The animation has been lovingly worked over but the film moves at such a cracking pace that viewers are unable to fully appreciate the intricate detailing that has gone into many scenes. Too many dark neutral colours such as fifty shades of grey feature throughout the film. It’s as if Otomo and his team, once they started working on the visual technical details, lost sight of the overall work and allowed it to escape too far away from them. The film divides into two distinct halves, the first half being mostly exposition and the second half turning into no more than a serious of explosions, crises and the narrowest of escapes in which luck figures more strongly than quick thinking, ingenuity and skill. The second half of the film is so crowded with cliched cliff-hangings (and equally banal dialogue about being masters of the universe with scientific knowledge) and cor-blimey explosive scenes in which most of London is destroyed that viewers might well consider fast-forwarding through the lot of them and return to normal speed in the closing scenes where Ray and Scarlett leave his squabbling forebears going down with their proto-Titanic in the Thames River.

There are parallels with Otomo’s earlier work “Akira” and a number of characters could have been lifted straight from that film and deposited into this one with no difference at all apart from a change of clothes. Many viewers are likely also to compare “Steamboy” with the Studio Ghibli classic “Laputa, Castle in the Sky” which features similar protagonists, one of whom also has a compromised relative, and which takes place in an alternative Victorian universe where airborne technology got a head-start over our part of the cosmos.

I’m rather sorry that “Steamboy” founders on such a weak and derivative story and cartoonish characters (well, yes, it is a cartoon but it could have been more than just a cartoon) as the animation is stunning and really deserved a worthy plot and original themes.

She and Her Cat: short visual haiku meditating on doomed romance, loneliness and alienation in an overwhelming industrial world

Makoto Shinkai, “She and Her Cat” (1999)

The debut animé film by Makoto Shinkai as director / animator / script-writer is a charming 5-minute morsel exploring doomed romance, loneliness and alienation. A stray cat, Chobi, is adopted by a young unnamed woman who lives alone in a block of flats. The woman cares for Chobi as best she can while not out to work and Chobi finds the life of pampered pet an excellent one. He makes friends with a young female cat, Mimi, who lives in the same neighbourhood and is infatuated with him but he declines her frequent marriage proposals: his heart is lost to his owner. Unfortunately for Chobi, his owner doesn’t quite reciprocate as she has concerns of her own. However in the autumn, the owner is shocked by a telephone call and as a result plunges into a deep depression. Chobi attempts to comfort her in his own way and together the two companions face life and loneliness through winter, day by day, one step at a time.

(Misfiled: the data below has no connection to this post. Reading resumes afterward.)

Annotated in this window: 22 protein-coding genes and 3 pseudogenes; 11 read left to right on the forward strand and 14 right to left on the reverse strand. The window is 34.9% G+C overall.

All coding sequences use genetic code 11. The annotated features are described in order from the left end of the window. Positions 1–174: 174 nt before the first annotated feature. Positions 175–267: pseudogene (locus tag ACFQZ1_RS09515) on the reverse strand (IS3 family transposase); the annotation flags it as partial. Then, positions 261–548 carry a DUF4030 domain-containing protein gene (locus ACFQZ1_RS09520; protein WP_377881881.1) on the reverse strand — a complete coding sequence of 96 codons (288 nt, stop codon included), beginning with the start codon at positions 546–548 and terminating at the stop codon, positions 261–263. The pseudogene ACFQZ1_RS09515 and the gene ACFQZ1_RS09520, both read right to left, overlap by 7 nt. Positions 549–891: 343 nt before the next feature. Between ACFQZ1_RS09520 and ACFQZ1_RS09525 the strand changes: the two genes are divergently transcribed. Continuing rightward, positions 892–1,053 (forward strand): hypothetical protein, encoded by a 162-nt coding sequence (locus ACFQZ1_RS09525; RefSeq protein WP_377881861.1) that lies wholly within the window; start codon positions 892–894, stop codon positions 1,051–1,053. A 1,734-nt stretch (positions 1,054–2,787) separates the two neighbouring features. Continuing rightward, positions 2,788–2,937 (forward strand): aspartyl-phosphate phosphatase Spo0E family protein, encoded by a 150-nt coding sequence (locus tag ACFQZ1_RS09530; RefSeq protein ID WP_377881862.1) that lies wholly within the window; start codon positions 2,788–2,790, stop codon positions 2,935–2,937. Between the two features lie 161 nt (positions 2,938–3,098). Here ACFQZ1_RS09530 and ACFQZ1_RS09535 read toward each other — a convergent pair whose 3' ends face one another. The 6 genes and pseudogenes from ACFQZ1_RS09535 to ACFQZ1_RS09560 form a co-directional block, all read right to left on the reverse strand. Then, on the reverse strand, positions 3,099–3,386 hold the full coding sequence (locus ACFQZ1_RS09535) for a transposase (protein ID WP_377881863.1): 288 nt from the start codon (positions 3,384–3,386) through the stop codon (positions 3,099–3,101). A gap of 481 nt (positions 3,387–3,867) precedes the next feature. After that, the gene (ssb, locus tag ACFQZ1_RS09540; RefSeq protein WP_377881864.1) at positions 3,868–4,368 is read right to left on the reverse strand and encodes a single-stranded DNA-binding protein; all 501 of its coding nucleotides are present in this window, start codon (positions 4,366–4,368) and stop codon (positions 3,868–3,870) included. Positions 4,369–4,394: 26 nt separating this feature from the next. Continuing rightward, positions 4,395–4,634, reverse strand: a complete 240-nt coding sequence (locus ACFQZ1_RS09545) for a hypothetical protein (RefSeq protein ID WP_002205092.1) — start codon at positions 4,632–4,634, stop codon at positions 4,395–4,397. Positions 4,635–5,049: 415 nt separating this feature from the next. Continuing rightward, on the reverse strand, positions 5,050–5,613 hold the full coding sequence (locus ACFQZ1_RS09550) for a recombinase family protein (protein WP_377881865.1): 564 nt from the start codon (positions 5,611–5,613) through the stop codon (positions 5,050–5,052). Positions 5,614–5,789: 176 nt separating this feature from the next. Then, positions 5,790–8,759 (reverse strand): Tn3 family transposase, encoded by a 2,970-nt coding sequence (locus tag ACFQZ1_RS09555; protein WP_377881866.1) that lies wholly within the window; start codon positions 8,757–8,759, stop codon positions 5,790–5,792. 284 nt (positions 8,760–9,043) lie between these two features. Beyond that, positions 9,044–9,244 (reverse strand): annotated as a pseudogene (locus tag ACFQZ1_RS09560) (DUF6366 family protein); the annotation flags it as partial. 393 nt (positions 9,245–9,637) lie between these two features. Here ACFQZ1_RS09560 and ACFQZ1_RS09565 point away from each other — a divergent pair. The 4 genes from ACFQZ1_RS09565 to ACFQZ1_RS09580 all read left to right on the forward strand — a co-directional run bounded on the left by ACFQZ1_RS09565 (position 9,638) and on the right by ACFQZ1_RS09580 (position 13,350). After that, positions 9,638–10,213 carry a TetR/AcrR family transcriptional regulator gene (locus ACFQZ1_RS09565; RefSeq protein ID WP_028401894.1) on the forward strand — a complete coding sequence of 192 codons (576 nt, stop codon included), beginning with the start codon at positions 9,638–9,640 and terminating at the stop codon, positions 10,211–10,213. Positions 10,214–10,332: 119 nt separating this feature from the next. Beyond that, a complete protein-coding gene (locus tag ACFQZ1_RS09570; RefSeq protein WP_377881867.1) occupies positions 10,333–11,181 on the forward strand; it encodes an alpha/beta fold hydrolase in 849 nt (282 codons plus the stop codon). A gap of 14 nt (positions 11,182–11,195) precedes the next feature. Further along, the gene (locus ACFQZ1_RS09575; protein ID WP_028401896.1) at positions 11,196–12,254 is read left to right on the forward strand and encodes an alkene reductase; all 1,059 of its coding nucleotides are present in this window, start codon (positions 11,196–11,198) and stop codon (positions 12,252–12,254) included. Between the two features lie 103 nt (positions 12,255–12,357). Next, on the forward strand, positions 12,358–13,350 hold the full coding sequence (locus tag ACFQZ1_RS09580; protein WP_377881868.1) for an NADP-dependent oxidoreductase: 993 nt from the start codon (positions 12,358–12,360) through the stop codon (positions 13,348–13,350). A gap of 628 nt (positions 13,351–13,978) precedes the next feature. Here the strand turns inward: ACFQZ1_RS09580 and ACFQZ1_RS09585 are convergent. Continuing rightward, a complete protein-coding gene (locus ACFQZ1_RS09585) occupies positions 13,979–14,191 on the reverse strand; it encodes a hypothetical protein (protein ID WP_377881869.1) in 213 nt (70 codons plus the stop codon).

The events of the short are viewed through Chobi’s POV so the details of his owner’s relationships are very sketchy as the cat doesn’t understand what’s happening between his owner and the person she converses with on the telephone. Viewers fill in the missing details and the result is an absorbing if sometimes puzzling little story that despite its sketchiness can mirror the viewers’ own experiences. Shinkai deliberately leaves the story incomplete and viewers are to assume that together the woman and Chobi will piece together their broken lives and overcome suffering and alienation.

The animation which relies on collages of black-and-white stills with economic movements enhances the haiku-like nature of the narrative and its sketchy, fill-in-the-dots quality. The black-and-white look heightens the short’s emotional aspects and the oppressive air of the impersonal landscapes surrounding the apartment block where Chobi and his owner live. Everything is portrayed as if in close-up: details of the woman’s apartment are shown in close-up from Chobi’s POV and viewers rarely see complete pieces of furniture apart from the telephone and a chair, much less an entire room or much of the woman’s flat. Even the woman herself appears fragmented: we see her from behind or from the side but we never see three-quarters or the whole of her face. The effect is that the short mirrors the woman’s mental state – in many forms of mental illness, we rarely view ourselves as complete beings or in a positive, wholesome way. Background monuments such as power lines and towers, stationary trains, staircases and carparks appear as monstrous behemoths with a forbidding and intimidating appearance.

Curiously Chobi and his friend Mimi are drawn in a crude way, suggestive of Hello Kitty! childish simplicity, compared to inanimate objects and structures which are drawn in great, almost fetishistic detail. This might suggest how small Chobi and Mimi feel in an oversized, perhaps oppressive artificial environment.